June 23, 2011 Last updated September 22nd, 2018 1,012 Reads share

Twitter: The Emperor’s New Clothes?

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It’s been bothering me for a while that when it comes to online business networking, I seem to be living in two different worlds. First, there’s work; where EVERYTHING I read tells me that everyone is on Twitter – you must have an active presence there in order to network effectively, and to grow and develop your business.

Then there’s my own personal experience, which tells me that while many people may be ‘on Twitter’ not many are ‘active’ Twitter users. Additionally, my experience tells me that if you really want to take proper advantage of Twitter, it will use up a considerable amount of your time each week.

It’s a given that Twitter will help build relationships with customers, communicate with them and develop a brand, but do we know enough about Irish Twitter users to say that it’s right for every small business to use it?

Faced with a client, typically a start-up (possibly B2B) with little time and fewer resources, should I or should I not, recommend they focus much of their marketing time and effort on Twitter?

To answer this, let’s look at just how many Irish people there are on Twitter, and how many actually use it regularly.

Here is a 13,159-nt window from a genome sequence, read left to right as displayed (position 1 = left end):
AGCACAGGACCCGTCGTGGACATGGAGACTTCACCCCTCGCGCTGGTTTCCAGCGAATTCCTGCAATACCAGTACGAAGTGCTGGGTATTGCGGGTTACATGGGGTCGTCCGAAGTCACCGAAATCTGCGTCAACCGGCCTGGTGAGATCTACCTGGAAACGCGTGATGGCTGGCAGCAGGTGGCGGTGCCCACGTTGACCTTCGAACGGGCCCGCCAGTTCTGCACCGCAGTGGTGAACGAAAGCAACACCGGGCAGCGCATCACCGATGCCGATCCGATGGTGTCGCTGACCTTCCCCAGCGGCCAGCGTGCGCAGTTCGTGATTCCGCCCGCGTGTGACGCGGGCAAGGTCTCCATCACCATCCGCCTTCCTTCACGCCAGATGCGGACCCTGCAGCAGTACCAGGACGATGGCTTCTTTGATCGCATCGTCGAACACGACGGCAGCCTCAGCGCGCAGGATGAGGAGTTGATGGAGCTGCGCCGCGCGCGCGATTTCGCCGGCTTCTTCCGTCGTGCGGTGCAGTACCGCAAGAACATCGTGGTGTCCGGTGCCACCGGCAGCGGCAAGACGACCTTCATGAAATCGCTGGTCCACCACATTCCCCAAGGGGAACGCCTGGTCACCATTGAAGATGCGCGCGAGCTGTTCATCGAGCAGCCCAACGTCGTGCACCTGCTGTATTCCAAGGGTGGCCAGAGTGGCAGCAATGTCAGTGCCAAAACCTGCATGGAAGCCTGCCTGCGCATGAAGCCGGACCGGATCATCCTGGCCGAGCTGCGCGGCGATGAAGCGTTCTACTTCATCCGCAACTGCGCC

So, just how many Irish tweeters are there?

There have been a few estimates on the number of active Twitter users in Ireland. Here are some of the details:

180,000
Active or relatively active accounts (Barry Hand March 2011):

70-100,000
Twitter users. (John Conroy, Feb 2010):
Galway researchers looked at trends and the usage of Twitter during one month and concluded that there are between 70,000 and possibly up to 100,000 users.

74,000
Daily Twitter users (IPSOS MRBI, February 2011):
7% of the population use Twitter or about 245,000. 30% (74,000) of Twitter users check their accounts daily, up from 18% six months ago. Source: IPSOS MRBI telephone survey using a nationally representative sample of 1,000 Irish adults aged 15+.

33,132
Active Twitter users in Ireland. (Calcium.ie, Jan 2011):

My take on these estimates

Firstly, I feel that the method of calculating the figure of active users by analysing the number of visitors to Twitter.com is rapidly losing validity, mainly due to two factors: 1) the number who use third party apps are not included (e.g. Hootsuite or Tweetdeck and these accounts are reported to number around 40%) and 2) the number of people who Tweet via an external site are not included (e.g. reading this article on the Bloggertone site and using the Twitter icon to tweet it).

Secondly, I disregard the number who is ‘on Twitter’. In my experience very many people have opened a Twitter account but don’t actually use it.

Our local (ROI) adult population (over 15’s) is 3.5 million. If we take Barry Hands’ well thought out estimate of 180,000 active or relatively active accounts, then this forms 5%.

5%. Are they really worth it?

Of course most Twitter users go far beyond Ireland in their list of followees and connections are being made globally from Ireland.

However, my client’s markets are largely local, and the main (though not only) purpose of their Twitter usage is to grow and develop their businesses. It’s disconcerting that so few of their potential customers are likely to be regular Twitter users, based on these figures.